Code coverage criteria is software testing metric that determines the number of lines of code that is validated during a test procedure, which in turn helps in analyzing how comprehensively a software product has been verified. In short, it allows organizations to evaluate their code to identify its
Photo of Code coverage criteria | Achieve Effortless Code Coverage by Webomates Inc Software testing assesses application quality. Do we need to assess testing quality as well? Yes, the test strategy, assets, and practice have distinct quality aspects. Some of the aspects that we can examine the testing quality are listed below:
Testing Scope: The depth and breadth of the application areas covered and test scenarios covered.
Relevance: Significance of the areas covered during testing and the defects found.
Efficiency: Result and test output in terms of defects as per the time spent.
Efficacy: Defects found per test effort (creation, maintenance, execution, analysis).
Drag: The time spent holding a release while it is being tested, non-tester time invested in test asset creation and review.
Reporting and Analysis: Clarity of defect reports, meaningful analysis.
This article focuses specifically on the quality of application scope. The methods we can use to assess scope are threefold:
Requirements traceability: Mapping of application features, functions, use cases, and or/scenarios to test cases.
Test artifact review: Manual review of test suites, test cases, test data, and applied judgment.
Code coverage: Automated assessment of application coverage.
These three methods are complementary and should be used together.
Code coverage has the advantage of being objective since it is provided by a computer and cannot be disputed or subject to opinion. Furthermore, the heavy lifting is done by the computer, although a little labor is required to set it up using the tools available.
So code coverage is an important mechanism for assessing one aspect of test quality. It provides several types of quantitative metrics at various application code hierarchies, as well as qualitative data – displays of annotated source code, showing lines exercised and not exercised.
What is Code Coverage
In simpler words, “Code coverage is software metrics for the number of lines, branches, and conditions of code exercised during the execution of your test suite.”
Any line of code that has not been validated is potentially a ticking time bomb waiting to go off. In a way, code coverage is a preemptive measure to find issues before the code goes to production. Additionally, code coverage is extremely vital for understanding parts of the code that are rarely executed, such as code for handling exceptional and atypical scenarios.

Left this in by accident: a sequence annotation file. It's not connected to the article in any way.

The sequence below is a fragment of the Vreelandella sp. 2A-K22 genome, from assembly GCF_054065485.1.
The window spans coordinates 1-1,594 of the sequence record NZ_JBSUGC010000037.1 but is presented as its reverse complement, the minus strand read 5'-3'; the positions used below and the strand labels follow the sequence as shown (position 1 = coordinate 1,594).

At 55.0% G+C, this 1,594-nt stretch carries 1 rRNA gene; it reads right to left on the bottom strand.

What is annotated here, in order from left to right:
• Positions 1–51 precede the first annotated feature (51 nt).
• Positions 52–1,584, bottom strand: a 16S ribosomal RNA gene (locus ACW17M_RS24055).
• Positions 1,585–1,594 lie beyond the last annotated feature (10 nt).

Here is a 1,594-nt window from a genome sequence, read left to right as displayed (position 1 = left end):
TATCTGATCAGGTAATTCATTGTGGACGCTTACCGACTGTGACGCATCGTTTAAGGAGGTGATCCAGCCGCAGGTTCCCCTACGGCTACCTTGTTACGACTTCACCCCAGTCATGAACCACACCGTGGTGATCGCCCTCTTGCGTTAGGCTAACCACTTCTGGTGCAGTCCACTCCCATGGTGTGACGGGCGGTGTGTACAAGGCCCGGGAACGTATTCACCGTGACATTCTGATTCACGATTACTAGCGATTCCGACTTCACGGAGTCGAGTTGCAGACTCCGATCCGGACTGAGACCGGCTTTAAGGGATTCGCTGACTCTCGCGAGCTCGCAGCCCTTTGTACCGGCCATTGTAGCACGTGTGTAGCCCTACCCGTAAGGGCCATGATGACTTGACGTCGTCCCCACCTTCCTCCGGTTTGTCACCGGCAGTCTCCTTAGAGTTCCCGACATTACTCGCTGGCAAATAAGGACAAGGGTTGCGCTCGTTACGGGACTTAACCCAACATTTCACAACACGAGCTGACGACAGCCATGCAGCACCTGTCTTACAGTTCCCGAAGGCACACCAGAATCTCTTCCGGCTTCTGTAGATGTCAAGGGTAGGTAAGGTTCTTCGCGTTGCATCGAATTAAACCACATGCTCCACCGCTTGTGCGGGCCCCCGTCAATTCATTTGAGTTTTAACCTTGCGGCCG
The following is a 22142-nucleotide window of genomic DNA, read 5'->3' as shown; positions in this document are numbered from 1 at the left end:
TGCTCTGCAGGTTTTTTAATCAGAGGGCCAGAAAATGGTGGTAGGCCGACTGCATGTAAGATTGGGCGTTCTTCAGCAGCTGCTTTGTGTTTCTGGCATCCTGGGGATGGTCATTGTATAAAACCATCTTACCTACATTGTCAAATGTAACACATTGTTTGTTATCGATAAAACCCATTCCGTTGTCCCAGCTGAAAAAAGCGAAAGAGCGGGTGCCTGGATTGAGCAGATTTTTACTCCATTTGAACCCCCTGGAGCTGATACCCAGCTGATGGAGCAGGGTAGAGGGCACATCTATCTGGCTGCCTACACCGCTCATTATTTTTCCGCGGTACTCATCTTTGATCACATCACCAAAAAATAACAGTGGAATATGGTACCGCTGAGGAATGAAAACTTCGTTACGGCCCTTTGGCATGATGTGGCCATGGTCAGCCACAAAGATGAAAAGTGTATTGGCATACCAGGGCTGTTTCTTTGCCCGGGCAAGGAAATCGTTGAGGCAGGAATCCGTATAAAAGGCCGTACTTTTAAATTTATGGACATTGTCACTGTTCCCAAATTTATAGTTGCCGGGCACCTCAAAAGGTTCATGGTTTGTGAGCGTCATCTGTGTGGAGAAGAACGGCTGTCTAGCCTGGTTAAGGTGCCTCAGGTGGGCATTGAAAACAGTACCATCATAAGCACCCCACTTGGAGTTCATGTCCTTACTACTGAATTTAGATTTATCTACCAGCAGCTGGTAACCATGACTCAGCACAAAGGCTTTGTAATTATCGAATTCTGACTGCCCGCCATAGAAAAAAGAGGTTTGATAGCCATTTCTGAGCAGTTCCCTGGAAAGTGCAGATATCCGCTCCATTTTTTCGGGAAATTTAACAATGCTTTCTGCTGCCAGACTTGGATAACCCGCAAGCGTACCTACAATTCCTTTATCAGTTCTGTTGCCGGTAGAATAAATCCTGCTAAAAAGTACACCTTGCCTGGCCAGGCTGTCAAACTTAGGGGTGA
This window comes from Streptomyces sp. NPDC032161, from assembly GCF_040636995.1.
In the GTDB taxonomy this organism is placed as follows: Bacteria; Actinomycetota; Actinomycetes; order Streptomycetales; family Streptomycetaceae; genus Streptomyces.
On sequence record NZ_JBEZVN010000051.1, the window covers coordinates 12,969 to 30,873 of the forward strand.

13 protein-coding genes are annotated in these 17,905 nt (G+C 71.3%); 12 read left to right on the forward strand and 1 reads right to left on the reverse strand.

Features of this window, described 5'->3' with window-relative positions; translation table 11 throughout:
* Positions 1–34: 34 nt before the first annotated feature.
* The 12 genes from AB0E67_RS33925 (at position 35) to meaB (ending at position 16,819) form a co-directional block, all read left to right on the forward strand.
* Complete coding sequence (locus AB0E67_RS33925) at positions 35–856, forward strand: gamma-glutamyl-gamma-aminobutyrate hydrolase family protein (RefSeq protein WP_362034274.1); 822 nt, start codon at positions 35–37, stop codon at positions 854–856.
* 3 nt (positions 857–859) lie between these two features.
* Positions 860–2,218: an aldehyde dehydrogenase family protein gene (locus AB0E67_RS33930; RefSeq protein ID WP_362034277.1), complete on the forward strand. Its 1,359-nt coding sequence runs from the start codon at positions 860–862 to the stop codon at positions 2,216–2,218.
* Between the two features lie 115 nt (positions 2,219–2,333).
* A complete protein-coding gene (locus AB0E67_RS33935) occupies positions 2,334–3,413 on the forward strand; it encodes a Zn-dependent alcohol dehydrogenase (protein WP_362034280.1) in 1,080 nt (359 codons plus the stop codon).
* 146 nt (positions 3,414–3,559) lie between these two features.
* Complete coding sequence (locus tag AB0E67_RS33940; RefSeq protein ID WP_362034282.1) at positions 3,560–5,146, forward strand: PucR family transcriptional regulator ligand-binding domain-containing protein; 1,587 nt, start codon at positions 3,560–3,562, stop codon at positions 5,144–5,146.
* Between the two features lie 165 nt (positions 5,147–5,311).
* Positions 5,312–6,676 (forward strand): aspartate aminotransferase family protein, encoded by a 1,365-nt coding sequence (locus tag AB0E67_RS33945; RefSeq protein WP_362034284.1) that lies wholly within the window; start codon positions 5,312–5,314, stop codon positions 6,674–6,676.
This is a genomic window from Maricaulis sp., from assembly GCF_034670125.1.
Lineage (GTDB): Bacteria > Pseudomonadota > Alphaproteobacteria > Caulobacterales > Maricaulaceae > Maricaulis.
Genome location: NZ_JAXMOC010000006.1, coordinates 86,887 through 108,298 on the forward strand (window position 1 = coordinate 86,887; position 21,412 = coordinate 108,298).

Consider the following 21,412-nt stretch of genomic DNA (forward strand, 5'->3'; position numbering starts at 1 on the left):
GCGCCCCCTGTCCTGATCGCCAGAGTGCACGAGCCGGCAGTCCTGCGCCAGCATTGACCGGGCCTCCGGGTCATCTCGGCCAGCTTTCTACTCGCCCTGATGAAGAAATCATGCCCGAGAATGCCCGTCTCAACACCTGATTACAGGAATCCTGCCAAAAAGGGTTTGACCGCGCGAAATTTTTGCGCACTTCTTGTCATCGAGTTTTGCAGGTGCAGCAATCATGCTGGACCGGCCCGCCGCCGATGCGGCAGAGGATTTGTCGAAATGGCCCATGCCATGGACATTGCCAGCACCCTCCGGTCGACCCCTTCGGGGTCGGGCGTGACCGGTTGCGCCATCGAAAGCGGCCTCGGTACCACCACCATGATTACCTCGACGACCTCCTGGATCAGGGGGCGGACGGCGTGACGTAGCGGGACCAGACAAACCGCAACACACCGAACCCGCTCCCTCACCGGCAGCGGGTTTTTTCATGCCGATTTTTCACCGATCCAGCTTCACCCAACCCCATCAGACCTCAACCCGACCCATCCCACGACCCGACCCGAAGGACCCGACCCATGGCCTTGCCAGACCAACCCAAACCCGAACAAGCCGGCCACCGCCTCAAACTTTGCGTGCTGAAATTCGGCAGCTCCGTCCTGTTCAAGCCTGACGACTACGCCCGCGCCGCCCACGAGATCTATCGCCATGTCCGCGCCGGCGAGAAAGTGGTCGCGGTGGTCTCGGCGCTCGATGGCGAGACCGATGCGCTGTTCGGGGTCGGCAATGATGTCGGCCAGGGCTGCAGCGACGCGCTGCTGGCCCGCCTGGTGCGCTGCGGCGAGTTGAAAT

Good Code coverage is the result of well-defined QA Ops practices and is your safety net that prevents disasters. Inculcating good design, execution, and quality process from the onset is the way to go.
There are multiple criteria used by developers and test engineers to ascertain the code coverage criteria. The most commonly used are listed below.
Function coverage: The number of functions that have been called.
Statement coverage: The number of statements that have been executed.
Branches coverage: The number of the branches of the control structures, like if-then, that have been executed.
Condition coverage: The number of Boolean sub-expression tested for a true and a false value.
Line coverage: The number of lines of source code that have been tested.
Besides these, depending on the type of product Finite State Machine coverage, transition coverage, register toggle coverage, etc. are also considered while calculating code coverage.
Value of Code Coverage
Identifies bad and dead code: Code coverage analysis points out unused legacy code which can be removed to keep the code clean. It also helps in improving coding practices by pointing out loopholes.
Helps in identifying code segment omissions: Code coverage helps in identifying the code segments which may not be executed just because the conditions were not "right". It is imperative to test every segment to improve the quality to prevent any surprise bugs.
Early defect detection and prevention: Early defect prevention helps in managing your technical debt better. We have covered test analytics and its value in detail in our blog "Intelligent Analytics with AI-based test automation". Read it to understand how defects discovered late in the project life cycle can create havoc.
Helps in identifying test omissions: Code coverage aids in creating new test cases to increase coverage by identifying untested code segments.
Gives a quantitative measure of code coverage: Quantitative measure of code coverage is a number that raises a red flag if not in line with the set target. It sets the wheels of analysis and damage control in motion.
Measures efficacy of test suite: Code coverage helps in analyzing how comprehensively a software is verified and how well the test suite was designed to cover all possible test scenarios. Click to know more about this article : Code coverage criteria